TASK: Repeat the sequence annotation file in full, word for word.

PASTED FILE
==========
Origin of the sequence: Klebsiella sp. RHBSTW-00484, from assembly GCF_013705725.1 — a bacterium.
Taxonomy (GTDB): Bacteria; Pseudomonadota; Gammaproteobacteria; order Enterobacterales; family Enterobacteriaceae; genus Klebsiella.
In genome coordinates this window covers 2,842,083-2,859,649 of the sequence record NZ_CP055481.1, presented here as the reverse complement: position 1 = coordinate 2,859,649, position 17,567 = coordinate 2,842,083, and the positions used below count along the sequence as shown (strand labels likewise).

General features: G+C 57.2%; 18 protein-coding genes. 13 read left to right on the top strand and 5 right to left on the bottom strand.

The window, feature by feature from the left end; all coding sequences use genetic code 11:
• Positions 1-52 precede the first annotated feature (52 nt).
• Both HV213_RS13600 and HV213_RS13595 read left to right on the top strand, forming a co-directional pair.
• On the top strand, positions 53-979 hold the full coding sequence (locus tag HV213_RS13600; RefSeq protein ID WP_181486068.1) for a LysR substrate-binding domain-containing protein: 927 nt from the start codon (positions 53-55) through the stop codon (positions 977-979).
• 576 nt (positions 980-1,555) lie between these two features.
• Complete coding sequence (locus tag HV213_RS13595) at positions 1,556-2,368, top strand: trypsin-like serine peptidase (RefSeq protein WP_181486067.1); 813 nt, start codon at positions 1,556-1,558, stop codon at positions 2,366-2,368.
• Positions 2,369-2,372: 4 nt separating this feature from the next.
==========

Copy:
Origin of the sequence: Klebsiella sp. RHBSTW-00484, from assembly GCF_013705725.1 — a bacterium.
Taxonomy (GTDB): Bacteria; Pseudomonadota; Gammaproteobacteria; order Enterobacterales; family Enterobacteriaceae; genus Klebsiella.
In genome coordinates this window covers 2,842,083-2,859,649 of the sequence record NZ_CP055481.1, presented here as the reverse complement: position 1 = coordinate 2,859,649, position 17,567 = coordinate 2,842,083, and the positions used below count along the sequence as shown (strand labels likewise).

General features: G+C 57.2%; 18 protein-coding genes. 13 read left to right on the top strand and 5 right to left on the bottom strand.

The window, feature by feature from the left end; all coding sequences use genetic code 11:
• Positions 1-52 precede the first annotated feature (52 nt).
• Both HV213_RS13600 and HV213_RS13595 read left to right on the top strand, forming a co-directional pair.
• On the top strand, positions 53-979 hold the full coding sequence (locus tag HV213_RS13600; RefSeq protein ID WP_181486068.1) for a LysR substrate-binding domain-containing protein: 927 nt from the start codon (positions 53-55) through the stop codon (positions 977-979).
• 576 nt (positions 980-1,555) lie between these two features.
• Complete coding sequence (locus tag HV213_RS13595) at positions 1,556-2,368, top strand: trypsin-like serine peptidase (RefSeq protein WP_181486067.1); 813 nt, start codon at positions 1,556-1,558, stop codon at positions 2,366-2,368.
• Positions 2,369-2,372: 4 nt separating this feature from the next.